“As prompts for the actors, Malick shared representative works of art and literature. For [Ben] Affleck, he suggested Fitzgerald, Tolstoy, and Dostoevsky. (Affleck read Martin Heidegger on his own, having known that Malick had translated one of the German philosopher’s works as a grad student.) For [Olga] Kurylenko, he also recommended Tolstoy and Dostoevsky — specifically, Anna Karenina, The Brothers Karamazov, and The Idiot. ‘Those books were, in a way, his script,’ she says. But he did more than give the actors the books; he suggested ways to approach the texts and characters to focus on. So, for example, he recommended that Kurylenko read The Idiot with a particular eye on two characters: the young and prideful Aglaya Yepanchin, and the fallen, tragic Nastassya Filippovna. ‘He wanted me to combine their influences — the romantic and innocent side, with the insolent and daring side. ‘For some reason, you only ever see that combination in Russian characters,’ he said to me.'”

— Bilge Ebiri, Vulture

Richard Brody discusses the American director’s new film about Hollywood ennui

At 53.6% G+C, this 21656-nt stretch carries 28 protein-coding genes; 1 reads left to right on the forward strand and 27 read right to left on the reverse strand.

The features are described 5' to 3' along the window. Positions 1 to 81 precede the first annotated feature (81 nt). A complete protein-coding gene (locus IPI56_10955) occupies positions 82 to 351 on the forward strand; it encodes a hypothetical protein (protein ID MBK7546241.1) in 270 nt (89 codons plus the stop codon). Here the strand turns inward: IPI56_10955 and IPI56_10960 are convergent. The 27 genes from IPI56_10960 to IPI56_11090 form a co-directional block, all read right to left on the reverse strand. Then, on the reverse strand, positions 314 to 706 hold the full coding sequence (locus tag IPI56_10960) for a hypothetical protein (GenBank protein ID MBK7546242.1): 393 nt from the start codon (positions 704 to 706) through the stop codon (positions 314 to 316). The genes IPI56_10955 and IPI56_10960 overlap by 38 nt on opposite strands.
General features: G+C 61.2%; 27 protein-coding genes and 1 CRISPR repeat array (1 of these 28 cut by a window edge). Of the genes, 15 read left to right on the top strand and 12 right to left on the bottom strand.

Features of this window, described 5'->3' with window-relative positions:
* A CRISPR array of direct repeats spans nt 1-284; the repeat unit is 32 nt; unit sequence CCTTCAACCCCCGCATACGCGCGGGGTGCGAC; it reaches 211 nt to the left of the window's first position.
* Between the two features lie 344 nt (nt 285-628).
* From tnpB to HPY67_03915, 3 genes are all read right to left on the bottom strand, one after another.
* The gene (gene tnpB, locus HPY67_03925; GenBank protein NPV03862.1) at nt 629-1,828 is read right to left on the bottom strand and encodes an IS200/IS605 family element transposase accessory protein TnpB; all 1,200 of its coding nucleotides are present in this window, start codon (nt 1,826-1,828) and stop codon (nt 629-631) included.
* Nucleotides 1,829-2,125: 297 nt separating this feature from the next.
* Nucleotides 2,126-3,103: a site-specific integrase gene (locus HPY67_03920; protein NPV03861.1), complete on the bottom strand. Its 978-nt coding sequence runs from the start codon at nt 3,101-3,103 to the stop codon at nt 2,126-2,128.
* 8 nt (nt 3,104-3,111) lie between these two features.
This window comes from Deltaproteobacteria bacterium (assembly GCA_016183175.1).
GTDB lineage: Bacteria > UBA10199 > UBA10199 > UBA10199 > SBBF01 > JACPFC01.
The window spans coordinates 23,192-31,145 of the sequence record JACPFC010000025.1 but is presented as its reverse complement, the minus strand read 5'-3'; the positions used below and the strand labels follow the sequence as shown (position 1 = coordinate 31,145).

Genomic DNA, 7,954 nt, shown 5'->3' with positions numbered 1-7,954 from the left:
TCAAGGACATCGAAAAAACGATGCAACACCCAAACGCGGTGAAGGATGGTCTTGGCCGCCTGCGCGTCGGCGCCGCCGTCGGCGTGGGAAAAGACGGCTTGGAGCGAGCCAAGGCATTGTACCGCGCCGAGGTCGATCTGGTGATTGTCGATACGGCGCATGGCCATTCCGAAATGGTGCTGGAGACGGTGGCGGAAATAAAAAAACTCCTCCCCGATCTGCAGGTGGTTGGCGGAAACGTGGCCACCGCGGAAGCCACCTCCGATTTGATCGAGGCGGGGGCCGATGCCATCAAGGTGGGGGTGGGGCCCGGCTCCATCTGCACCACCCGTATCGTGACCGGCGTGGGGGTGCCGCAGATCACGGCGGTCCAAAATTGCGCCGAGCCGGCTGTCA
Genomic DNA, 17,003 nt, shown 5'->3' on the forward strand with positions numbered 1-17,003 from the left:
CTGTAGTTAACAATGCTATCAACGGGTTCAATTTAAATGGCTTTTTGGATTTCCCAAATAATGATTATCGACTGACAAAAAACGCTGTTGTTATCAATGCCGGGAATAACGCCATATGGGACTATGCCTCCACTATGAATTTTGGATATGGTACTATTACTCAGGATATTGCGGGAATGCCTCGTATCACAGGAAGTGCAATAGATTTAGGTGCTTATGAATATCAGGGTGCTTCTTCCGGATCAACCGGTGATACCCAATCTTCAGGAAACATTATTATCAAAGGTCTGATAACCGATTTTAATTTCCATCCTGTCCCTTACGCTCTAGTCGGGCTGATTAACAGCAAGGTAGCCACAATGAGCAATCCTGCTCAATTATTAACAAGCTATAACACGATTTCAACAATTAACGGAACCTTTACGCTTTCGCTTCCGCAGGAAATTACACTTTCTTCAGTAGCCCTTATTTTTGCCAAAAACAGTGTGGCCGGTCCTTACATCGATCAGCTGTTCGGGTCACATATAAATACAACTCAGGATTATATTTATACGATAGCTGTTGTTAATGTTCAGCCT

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Christian Bale and Natalie Portman star in Knight of Cups (2015)
Perhaps no film in the history of cinema follows the movement of memory as faithfully, as passionately, or as profoundly as Terrence Malick’s new film, “Knight of Cups.” It’s an instant classic in several genres—the confessional, the inside-Hollywood story, the Dantesque midlife-crisis drama, the religious quest, the romantic struggle, the sexual reverie, the family melodrama—because the protagonist’s life, like most people’s lives, involves intertwined strains of activity that don’t just overlap but are inseparable from each other. The movie runs less than two hours and its focus is intimate, but its span seems enormous—not least because Malick has made a character who’s something of an alter ego, and he endows that character with an artistic identity and imagination as vast and as vital as his own.

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